Lana- Yes, exactly! Nothing clicked for me, either! It seems like a lot of people like Beauty, though, so maybe...
Jenny- Ooh, LATIN JOKES? So high-brow! I will perhaps try the other McKinley I have (Hero and the Crown) before going back to the monologue-ish ones.
Manga Maniac- Yes, you can always buy it after, if you like it :-)
Kathy- Does that mean I have to read Blue Sword before Hero and the Crown? Darn, I don't have that one!
You stuck it out a lot longer than I would have...ReplyDelete
Sounds terrible. I like things to actually happen in the novels I read. I've had a few books this year where I skimmed a giant portion, but most of the time I still count them as 'read' if I 1) can summarize the story and 2) found it extremely painful to read the first half of the book. :)ReplyDelete
I've picked up a few Robin McKinley books because they usually have an interesting premise but I've never actually read one. Except I think I've read Deerskin.ReplyDelete
Sorry to hear this didn't work for you, Aarti! It does seem to be one of those books that divides opinions. I really enjoyed both Beauty and Deerskin, but I agree with Jenny that the style is actually similar to what you describe here - so you might not be a fan of those either.ReplyDelete
As someone who couldn't read more than two pages of Twilight without getting bored, ditto Interview With A Vampire, I think I'll be giving this one a miss! (Though I enjoyed the first two-thirds of the Historian - I loved the descriptions of the Eastern-European countries, hated the ending and the explanation for the amnesia)ReplyDelete
I did enjoy the original story by Bram Stoker - modern vampire stories clearly just don't do it for me! Hasn't the vampire market been sated yet? Isn't everyone bloodlusted out?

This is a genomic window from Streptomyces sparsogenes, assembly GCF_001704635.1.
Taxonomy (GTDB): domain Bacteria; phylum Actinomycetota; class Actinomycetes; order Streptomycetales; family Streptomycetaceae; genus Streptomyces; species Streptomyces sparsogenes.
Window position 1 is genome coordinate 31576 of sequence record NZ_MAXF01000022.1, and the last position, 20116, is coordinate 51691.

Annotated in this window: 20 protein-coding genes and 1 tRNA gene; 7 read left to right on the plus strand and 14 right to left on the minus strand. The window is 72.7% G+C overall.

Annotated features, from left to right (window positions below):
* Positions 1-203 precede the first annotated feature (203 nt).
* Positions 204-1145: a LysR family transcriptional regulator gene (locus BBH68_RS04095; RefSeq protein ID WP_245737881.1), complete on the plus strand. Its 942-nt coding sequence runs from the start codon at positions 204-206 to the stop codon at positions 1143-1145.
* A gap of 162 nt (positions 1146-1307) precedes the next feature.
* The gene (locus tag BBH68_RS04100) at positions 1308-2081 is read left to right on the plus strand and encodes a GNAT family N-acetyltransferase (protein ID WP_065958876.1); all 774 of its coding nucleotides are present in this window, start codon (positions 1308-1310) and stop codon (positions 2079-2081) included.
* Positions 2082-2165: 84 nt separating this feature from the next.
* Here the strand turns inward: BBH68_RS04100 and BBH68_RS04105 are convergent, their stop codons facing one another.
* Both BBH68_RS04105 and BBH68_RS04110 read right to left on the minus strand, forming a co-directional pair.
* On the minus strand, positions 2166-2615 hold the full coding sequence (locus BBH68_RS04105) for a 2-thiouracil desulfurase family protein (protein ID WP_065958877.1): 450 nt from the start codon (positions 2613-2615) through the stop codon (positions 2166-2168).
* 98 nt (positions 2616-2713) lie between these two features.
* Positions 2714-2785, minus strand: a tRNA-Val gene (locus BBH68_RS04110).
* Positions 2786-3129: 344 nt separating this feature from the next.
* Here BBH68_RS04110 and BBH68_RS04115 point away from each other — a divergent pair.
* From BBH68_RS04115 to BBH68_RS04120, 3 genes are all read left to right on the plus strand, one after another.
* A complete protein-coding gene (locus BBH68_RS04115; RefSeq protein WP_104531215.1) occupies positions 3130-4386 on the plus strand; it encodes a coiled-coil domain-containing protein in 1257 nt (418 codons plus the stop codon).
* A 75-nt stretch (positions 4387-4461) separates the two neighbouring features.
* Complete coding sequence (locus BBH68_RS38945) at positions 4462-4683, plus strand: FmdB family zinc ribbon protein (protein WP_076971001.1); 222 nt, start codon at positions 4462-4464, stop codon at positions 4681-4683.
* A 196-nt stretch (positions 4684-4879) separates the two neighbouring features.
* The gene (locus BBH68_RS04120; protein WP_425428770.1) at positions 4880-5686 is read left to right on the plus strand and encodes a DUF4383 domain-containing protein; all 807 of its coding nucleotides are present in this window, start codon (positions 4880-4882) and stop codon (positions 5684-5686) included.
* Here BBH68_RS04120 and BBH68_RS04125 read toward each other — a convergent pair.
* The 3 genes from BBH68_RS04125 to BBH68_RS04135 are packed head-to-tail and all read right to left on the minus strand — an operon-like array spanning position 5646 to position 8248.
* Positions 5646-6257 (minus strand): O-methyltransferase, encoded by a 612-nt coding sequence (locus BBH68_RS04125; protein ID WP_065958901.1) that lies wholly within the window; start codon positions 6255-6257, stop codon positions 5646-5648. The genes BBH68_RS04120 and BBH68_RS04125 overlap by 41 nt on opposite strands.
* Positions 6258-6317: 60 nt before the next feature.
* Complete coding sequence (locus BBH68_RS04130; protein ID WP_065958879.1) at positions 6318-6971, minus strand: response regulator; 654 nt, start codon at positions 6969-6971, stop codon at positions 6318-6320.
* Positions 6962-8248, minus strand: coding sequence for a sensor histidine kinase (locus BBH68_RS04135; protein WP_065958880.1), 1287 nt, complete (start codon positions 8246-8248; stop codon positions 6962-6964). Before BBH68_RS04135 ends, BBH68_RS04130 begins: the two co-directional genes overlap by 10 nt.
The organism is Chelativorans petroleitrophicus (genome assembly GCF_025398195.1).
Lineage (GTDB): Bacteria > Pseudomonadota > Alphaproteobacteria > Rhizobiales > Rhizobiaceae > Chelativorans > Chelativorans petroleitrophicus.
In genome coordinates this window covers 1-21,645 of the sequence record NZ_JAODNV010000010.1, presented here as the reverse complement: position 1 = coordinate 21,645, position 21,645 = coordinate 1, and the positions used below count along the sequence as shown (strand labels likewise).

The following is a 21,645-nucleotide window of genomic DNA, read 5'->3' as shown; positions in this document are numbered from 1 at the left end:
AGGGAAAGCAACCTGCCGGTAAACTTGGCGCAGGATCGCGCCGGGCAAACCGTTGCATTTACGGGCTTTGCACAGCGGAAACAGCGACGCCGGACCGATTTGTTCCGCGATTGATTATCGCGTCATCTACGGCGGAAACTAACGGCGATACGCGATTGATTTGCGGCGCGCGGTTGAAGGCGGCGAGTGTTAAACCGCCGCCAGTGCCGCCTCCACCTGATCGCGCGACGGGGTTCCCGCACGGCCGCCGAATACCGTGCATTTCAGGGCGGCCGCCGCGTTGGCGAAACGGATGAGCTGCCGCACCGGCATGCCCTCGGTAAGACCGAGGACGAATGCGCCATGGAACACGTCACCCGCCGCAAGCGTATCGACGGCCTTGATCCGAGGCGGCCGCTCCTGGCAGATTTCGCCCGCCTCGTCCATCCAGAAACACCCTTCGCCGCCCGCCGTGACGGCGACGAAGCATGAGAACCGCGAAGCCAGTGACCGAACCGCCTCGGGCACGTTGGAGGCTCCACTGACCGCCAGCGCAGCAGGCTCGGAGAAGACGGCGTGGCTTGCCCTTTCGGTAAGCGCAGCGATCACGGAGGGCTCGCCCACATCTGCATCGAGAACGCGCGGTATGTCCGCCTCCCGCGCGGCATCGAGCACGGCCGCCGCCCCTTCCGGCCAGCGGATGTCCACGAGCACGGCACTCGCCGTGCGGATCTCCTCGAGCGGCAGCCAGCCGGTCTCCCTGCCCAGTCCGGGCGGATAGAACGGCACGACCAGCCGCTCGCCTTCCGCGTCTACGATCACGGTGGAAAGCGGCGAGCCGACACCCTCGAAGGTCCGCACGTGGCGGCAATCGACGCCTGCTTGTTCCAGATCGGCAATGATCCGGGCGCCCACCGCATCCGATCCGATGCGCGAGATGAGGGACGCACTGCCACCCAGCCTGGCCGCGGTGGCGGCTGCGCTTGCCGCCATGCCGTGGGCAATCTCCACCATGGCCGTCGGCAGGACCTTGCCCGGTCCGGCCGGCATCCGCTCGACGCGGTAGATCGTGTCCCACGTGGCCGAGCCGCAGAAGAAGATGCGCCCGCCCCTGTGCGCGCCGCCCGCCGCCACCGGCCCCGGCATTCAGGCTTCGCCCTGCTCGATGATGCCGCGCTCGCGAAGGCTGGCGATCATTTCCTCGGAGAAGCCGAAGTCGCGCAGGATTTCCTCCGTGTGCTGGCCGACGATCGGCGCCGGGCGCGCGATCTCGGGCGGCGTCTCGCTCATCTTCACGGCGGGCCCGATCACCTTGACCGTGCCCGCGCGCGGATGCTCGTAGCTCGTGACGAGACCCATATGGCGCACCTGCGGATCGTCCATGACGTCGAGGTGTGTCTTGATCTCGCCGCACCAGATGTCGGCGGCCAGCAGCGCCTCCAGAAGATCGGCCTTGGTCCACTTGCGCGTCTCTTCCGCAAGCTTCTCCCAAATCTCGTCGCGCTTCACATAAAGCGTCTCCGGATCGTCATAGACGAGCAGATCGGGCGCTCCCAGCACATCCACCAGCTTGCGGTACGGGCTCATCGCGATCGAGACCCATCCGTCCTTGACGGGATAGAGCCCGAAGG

I don't really like vampire books either, but they seem to be all over the place right now. I have heard a lot about how great McKinley's writing is, but I do have to admit that that much internal monologue would just annoy the crap out of me. I also think it's funny about how much the main character obsesses over cinnamon rolls. This might make a really good read for my daughter, who is in love with all things vampire right now, but as for me, I think I will pass on it. Hopefully someone else can give you a title from McKinley that is much more to your liking!ReplyDelete
I find McKinley reeaaaaallllly uneven. When she's good, she's really good, but when she's bad, she's horrid. I liked this one (even though I did get pretty durned tired of hearing about the cinnamon roles every three pages) and loved BEAUTY, but both THE HERO AND THE CROWN and THE BLUE SWORD were a mix of awesome and terrible. And don't you even get me started on THE OUTLAWS OF SHERWOOD. I hated that book so much that I wouldn't have finished it if I hadn't been on a misguided I-must-finish-everything-I-start kick.ReplyDelete
This book splits people pretty cleanly, I find -- some (like me) love it to bits (literally -- had to buy a second copy) and some (like you) just really can't get into it and even actively dislike it. It's a pretty stark example of how personal the reading experience is. I'm not sure I can even explain why I love it so much. I loved the baking. And the monologue. I do not know why, because often that sort of thing loses me.ReplyDelete
I think you would find Hero pretty different, and you don't have to read Sword first. They're only tangentially connected, really. Hero was the first McKinley I ever read, when I was 10 or so, I think, and turned me on to fantasy in such a way that I have never looked back. But over the years I have realized that McKinley really isn't for everyone, and that some of McKinley isn't even for me (tried and could not get into Spindle's End, for example.) She's an author I've started to be somewhat reluctant to recommend, even though I consider her to be one of my favourite authors.
As Kiirstin and others say above, it is a very divisive book. I really liked Sunshine, but I can see someone wouldn't like it because it takes some stylistic choices that are extreme and thus is not going to appeal to everyone.ReplyDelete